Shoulder symptoms from SIS can severely impair your abilities to perform your job or just get through the day without pain, but it doesn’t have to be this way. If your shoulder is bothering you, contact your local physical therapist first and fast, and begin on your path to a pain-free future.

Shoulder Specialist Visalia – About Frozen Shoulder Treatment

Looking for a shoulder specialist in Visalia? We can guide you through every stage of treatment if you adhesive capsulitis

The shoulder is a ball-and-socket joint, with the upper arm bone (humerus) serving as the “ball” and fitting into the “socket” of the shoulder blade (scapula). The bones and other structures of the shoulder are surrounded by a structure called the shoulder capsule, which is made up of strong connective tissue that helps hold the humerus to the scapula. Adhesive capsulitis, or frozen shoulder, occurs when scar tissue forms within the shoulder capsule. Inflammation of the capsule causes severe pain, inflammation, scarring and a tightening of the shoulder joint, which means there is less room to move the shoulder normally.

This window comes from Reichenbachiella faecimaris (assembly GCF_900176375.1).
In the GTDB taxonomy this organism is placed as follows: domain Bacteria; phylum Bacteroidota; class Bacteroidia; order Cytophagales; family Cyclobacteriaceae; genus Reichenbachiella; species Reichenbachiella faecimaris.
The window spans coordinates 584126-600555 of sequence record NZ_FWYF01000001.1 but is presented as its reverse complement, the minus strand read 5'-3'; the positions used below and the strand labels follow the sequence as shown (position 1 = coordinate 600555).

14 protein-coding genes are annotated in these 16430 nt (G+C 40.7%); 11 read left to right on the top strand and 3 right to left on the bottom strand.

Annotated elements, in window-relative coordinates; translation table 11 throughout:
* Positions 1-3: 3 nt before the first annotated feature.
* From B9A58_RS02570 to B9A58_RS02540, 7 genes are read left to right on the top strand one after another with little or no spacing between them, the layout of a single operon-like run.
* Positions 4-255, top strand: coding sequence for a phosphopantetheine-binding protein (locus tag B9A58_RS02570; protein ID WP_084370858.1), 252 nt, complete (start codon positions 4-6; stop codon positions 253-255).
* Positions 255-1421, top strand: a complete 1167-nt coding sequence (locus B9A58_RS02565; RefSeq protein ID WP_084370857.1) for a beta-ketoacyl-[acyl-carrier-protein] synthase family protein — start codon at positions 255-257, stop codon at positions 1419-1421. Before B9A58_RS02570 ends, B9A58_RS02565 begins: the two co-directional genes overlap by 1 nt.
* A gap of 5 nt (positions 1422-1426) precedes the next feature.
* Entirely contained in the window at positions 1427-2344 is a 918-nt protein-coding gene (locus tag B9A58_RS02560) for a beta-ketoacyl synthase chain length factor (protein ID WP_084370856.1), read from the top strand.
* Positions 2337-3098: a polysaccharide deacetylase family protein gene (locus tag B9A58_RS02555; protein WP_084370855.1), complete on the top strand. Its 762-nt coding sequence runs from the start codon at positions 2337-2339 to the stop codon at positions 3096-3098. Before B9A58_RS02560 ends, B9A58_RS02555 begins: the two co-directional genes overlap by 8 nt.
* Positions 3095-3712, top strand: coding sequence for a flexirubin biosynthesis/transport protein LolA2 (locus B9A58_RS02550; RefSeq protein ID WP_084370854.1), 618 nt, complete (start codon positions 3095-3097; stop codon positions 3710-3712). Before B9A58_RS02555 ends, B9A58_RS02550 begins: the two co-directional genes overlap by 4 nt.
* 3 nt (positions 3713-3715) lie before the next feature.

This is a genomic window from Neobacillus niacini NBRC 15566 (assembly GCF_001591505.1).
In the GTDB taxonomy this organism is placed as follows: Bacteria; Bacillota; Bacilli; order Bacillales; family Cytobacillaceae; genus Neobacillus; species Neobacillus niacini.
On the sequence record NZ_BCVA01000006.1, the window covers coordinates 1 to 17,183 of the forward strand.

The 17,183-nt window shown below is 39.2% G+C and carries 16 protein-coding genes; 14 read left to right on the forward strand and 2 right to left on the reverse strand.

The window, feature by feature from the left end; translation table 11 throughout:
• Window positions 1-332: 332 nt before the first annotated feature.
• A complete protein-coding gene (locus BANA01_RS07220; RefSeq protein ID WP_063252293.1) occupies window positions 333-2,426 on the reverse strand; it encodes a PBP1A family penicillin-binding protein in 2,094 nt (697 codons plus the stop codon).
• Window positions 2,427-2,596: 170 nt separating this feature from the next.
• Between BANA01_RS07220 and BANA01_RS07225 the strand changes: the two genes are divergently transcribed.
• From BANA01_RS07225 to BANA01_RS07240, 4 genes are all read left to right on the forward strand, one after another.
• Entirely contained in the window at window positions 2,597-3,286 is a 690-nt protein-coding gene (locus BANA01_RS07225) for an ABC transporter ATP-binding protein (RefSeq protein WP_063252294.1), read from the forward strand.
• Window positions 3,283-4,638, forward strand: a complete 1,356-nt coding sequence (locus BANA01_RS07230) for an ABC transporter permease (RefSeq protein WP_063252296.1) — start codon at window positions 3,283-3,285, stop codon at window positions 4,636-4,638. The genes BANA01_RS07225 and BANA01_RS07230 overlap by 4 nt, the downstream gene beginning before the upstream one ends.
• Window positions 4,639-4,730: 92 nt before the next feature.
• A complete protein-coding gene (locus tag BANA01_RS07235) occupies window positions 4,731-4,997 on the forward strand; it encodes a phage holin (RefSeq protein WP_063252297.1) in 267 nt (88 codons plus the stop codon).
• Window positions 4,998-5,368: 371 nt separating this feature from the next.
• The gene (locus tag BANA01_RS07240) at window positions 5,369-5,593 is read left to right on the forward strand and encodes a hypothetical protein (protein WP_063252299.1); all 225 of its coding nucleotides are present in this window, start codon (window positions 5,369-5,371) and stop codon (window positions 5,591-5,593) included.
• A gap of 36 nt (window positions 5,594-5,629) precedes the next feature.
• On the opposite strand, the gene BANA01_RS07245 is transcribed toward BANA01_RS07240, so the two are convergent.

Although frozen shoulder affects up to 5% of the population, it’s not entirely clear why it develops. In general, it’s believed that not moving the shoulder joint normally for a long period of time is one of the leading factors, as most people who get frozen shoulder have kept their shoulder immobilized due to a recent injury, surgery, pain or some other condition. People between ages 40-60, women and those with arthritis, diabetes, cardiovascular disease and other health conditions are also more likely to develop it.